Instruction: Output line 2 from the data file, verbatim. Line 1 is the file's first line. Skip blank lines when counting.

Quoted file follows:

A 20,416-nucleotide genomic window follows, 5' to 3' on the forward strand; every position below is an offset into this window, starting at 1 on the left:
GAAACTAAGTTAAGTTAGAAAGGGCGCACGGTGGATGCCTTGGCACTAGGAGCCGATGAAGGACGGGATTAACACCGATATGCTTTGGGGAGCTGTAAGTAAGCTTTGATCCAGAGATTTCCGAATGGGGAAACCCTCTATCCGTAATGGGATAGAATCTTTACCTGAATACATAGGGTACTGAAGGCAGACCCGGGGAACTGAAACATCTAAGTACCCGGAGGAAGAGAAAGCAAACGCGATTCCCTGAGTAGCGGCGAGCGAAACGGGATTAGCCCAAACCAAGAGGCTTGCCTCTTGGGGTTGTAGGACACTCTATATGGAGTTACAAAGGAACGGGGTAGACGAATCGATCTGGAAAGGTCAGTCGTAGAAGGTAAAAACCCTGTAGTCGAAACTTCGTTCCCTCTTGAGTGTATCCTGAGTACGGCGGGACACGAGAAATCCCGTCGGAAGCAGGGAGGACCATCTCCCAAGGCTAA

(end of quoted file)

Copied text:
GAAACTAAGTTAAGTTAGAAAGGGCGCACGGTGGATGCCTTGGCACTAGGAGCCGATGAAGGACGGGATTAACACCGATATGCTTTGGGGAGCTGTAAGTAAGCTTTGATCCAGAGATTTCCGAATGGGGAAACCCTCTATCCGTAATGGGATAGAATCTTTACCTGAATACATAGGGTACTGAAGGCAGACCCGGGGAACTGAAACATCTAAGTACCCGGAGGAAGAGAAAGCAAACGCGATTCCCTGAGTAGCGGCGAGCGAAACGGGATTAGCCCAAACCAAGAGGCTTGCCTCTTGGGGTTGTAGGACACTCTATATGGAGTTACAAAGGAACGGGGTAGACGAATCGATCTGGAAAGGTCAGTCGTAGAAGGTAAAAACCCTGTAGTCGAAACTTCGTTCCCTCTTGAGTGTATCCTGAGTACGGCGGGACACGAGAAATCCCGTCGGAAGCAGGGAGGACCATCTCCCAAGGCTAA